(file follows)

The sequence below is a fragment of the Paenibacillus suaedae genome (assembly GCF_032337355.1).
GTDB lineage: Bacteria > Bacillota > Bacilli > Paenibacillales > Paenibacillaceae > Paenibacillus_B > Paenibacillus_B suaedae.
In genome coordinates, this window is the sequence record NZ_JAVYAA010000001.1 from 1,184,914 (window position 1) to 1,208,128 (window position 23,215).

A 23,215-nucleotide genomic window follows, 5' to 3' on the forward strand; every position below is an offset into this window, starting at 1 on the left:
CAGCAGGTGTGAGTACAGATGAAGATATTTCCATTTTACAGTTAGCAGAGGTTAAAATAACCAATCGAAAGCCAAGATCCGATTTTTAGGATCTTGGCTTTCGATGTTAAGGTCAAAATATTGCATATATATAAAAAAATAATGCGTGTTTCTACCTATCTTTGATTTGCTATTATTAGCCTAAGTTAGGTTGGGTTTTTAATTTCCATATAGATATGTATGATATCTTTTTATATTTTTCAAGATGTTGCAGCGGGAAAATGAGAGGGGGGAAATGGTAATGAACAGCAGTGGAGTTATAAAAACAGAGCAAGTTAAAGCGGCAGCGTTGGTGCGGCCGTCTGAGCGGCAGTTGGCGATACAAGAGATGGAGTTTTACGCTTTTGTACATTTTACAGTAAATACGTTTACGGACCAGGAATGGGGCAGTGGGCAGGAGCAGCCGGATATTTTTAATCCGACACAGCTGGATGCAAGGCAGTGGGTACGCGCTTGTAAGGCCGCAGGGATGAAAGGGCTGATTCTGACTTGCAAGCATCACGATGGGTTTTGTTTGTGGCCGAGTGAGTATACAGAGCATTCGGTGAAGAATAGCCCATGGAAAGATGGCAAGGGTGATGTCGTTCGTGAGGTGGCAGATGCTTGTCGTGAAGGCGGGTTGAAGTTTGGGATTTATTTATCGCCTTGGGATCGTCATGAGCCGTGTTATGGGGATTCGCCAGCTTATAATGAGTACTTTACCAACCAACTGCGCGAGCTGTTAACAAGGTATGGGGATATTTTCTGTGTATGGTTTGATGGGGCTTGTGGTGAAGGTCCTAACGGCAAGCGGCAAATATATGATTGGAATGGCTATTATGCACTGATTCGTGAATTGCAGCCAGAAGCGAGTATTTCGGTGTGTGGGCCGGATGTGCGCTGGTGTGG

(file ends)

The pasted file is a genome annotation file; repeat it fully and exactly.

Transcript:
The sequence below is a fragment of the Paenibacillus suaedae genome (assembly GCF_032337355.1).
GTDB lineage: Bacteria > Bacillota > Bacilli > Paenibacillales > Paenibacillaceae > Paenibacillus_B > Paenibacillus_B suaedae.
In genome coordinates, this window is the sequence record NZ_JAVYAA010000001.1 from 1,184,914 (window position 1) to 1,208,128 (window position 23,215).

A 23,215-nucleotide genomic window follows, 5' to 3' on the forward strand; every position below is an offset into this window, starting at 1 on the left:
CAGCAGGTGTGAGTACAGATGAAGATATTTCCATTTTACAGTTAGCAGAGGTTAAAATAACCAATCGAAAGCCAAGATCCGATTTTTAGGATCTTGGCTTTCGATGTTAAGGTCAAAATATTGCATATATATAAAAAAATAATGCGTGTTTCTACCTATCTTTGATTTGCTATTATTAGCCTAAGTTAGGTTGGGTTTTTAATTTCCATATAGATATGTATGATATCTTTTTATATTTTTCAAGATGTTGCAGCGGGAAAATGAGAGGGGGGAAATGGTAATGAACAGCAGTGGAGTTATAAAAACAGAGCAAGTTAAAGCGGCAGCGTTGGTGCGGCCGTCTGAGCGGCAGTTGGCGATACAAGAGATGGAGTTTTACGCTTTTGTACATTTTACAGTAAATACGTTTACGGACCAGGAATGGGGCAGTGGGCAGGAGCAGCCGGATATTTTTAATCCGACACAGCTGGATGCAAGGCAGTGGGTACGCGCTTGTAAGGCCGCAGGGATGAAAGGGCTGATTCTGACTTGCAAGCATCACGATGGGTTTTGTTTGTGGCCGAGTGAGTATACAGAGCATTCGGTGAAGAATAGCCCATGGAAAGATGGCAAGGGTGATGTCGTTCGTGAGGTGGCAGATGCTTGTCGTGAAGGCGGGTTGAAGTTTGGGATTTATTTATCGCCTTGGGATCGTCATGAGCCGTGTTATGGGGATTCGCCAGCTTATAATGAGTACTTTACCAACCAACTGCGCGAGCTGTTAACAAGGTATGGGGATATTTTCTGTGTATGGTTTGATGGGGCTTGTGGTGAAGGTCCTAACGGCAAGCGGCAAATATATGATTGGAATGGCTATTATGCACTGATTCGTGAATTGCAGCCAGAAGCGAGTATTTCGGTGTGTGGGCCGGATGTGCGCTGGTGTGG